By Joan Runnheim Olson
In a recent article, "Bypassing the Glass Escalator Threat," written by Robin Madell and published in The Glass Hammer, Madell shares the challenges women face moving up in the workplace. While the glass ceiling is a metaphor we've become familiar with, another threat for women is the glass escalator. The article explains that while men dominate the financial services industry, departments such as human resources and marketing tend to be female-dominated, with the executive head, more often than not, held by a man. This phenomenon is known as the glass escalator. Not only are men promoted more often than women in male-dominated fields, but also in female-dominated, including nursing and education. Reasons the author cites for this include the fact that women prefer to work on improving their contributions to the company and finding work/life balance which often results in staying in one role longer than might be good.
Ora Shtull, author of "The Glass Elevator: A Guide to Leadership Presence for Women on the Rise," suggests the following strategies to make women promoteable:
1) Avoid raising problems without coming up with at least one solution to propose. It's easy to complain about something, but you can increase your value when you come up with solutions to problems.
2) Assess any gaps in your network. Widen your connections more strategically. Who do you want to connect to- perhaps an industry leader or maybe someone a level or two above you? For additional tips on building and maintaining your network, check out my special report titled Networking: Taking it to the Next Level (http://www.slideshare.net/JoanRunnheimOlson/special-report-networkingtaking-it-to-the-next-level2012).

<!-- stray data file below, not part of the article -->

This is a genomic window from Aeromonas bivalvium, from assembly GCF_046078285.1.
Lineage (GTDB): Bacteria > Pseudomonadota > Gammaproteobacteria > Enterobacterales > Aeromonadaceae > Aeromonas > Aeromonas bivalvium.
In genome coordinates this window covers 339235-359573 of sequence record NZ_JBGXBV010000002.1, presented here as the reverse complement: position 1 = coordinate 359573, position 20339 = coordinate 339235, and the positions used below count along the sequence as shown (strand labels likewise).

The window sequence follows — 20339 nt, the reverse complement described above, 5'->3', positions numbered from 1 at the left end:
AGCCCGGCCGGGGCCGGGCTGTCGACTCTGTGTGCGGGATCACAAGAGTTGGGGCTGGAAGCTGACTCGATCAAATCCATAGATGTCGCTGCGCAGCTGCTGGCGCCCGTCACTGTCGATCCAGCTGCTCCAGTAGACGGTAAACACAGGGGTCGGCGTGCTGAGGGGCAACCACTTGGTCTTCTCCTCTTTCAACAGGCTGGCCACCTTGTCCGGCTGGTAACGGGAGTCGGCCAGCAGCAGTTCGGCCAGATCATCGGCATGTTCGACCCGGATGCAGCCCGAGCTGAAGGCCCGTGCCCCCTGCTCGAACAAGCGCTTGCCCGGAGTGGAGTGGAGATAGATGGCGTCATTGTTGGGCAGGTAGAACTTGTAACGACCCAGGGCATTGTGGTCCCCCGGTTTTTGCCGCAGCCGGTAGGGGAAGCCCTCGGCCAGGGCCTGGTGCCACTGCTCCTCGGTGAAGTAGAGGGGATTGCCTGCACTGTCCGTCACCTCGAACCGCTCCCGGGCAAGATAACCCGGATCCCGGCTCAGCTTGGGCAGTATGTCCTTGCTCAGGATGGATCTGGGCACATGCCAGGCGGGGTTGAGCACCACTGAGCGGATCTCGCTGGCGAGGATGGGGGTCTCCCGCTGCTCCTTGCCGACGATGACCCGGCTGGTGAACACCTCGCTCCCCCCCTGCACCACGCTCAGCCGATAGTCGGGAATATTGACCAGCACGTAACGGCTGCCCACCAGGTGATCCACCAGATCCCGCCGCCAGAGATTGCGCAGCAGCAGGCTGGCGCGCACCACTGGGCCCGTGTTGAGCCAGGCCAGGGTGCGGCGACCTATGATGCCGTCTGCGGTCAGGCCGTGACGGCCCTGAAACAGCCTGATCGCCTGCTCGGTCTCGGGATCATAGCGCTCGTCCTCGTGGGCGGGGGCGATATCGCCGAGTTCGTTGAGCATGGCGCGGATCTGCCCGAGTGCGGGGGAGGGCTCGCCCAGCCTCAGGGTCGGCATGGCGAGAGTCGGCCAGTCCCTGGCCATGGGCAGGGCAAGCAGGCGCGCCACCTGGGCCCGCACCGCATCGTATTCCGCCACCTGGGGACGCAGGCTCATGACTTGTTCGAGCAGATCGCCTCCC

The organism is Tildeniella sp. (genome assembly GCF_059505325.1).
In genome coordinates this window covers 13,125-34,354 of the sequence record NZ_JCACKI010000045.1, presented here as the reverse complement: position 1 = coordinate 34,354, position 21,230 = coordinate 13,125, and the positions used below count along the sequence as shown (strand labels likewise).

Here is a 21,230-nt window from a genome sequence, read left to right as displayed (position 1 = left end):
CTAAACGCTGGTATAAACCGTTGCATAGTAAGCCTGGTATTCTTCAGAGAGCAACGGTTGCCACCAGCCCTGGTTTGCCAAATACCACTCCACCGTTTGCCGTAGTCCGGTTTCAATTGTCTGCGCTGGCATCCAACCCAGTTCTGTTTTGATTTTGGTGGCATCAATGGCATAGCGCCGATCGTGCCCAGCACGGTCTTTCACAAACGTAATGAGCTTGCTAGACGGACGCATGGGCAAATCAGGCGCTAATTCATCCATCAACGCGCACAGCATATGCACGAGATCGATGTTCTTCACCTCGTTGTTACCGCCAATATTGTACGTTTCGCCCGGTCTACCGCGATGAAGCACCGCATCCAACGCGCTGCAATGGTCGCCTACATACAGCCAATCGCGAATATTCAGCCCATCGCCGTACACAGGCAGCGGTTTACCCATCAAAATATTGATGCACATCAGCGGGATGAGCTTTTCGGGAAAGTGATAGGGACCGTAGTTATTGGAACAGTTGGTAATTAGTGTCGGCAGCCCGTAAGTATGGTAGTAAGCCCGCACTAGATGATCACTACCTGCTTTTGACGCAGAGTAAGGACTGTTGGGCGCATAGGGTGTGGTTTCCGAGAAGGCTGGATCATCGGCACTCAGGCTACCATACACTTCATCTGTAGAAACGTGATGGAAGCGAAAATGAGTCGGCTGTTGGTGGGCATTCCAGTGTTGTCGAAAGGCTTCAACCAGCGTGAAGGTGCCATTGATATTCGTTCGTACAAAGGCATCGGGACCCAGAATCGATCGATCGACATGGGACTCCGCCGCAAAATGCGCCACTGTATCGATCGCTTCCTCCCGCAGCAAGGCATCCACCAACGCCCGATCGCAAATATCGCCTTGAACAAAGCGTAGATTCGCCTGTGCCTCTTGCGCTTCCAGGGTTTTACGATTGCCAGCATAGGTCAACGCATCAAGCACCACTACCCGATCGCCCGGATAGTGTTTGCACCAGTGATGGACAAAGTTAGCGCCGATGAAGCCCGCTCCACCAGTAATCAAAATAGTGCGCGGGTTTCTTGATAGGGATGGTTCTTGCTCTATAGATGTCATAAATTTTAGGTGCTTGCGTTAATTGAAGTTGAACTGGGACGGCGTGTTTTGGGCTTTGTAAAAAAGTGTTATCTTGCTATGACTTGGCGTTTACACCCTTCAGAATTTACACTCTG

3) Promote yourself. Be sure others know what you're doing, how you're doing it uniquely, and it's positive impact. I encourage my coaching clients to use the "Eight Word Message" coined by the Five O'Clock Club (http://www.fiveoclockclub.com) keep those higher up apprised of their accomplishments. This technique will help you keep your career on track and improve your chances of getting ahead. Let's try putting this into action. You meet your boss's boss in the elevator and she asks, "How are you doing?" Rather than simply saying fine, you say, "Great! Now that I just finished up the ABC project ahead of schedule and under budget."
Bottom line: If you want to climb the proverbial career ladder, try improving your communication, networking, and promotion skills.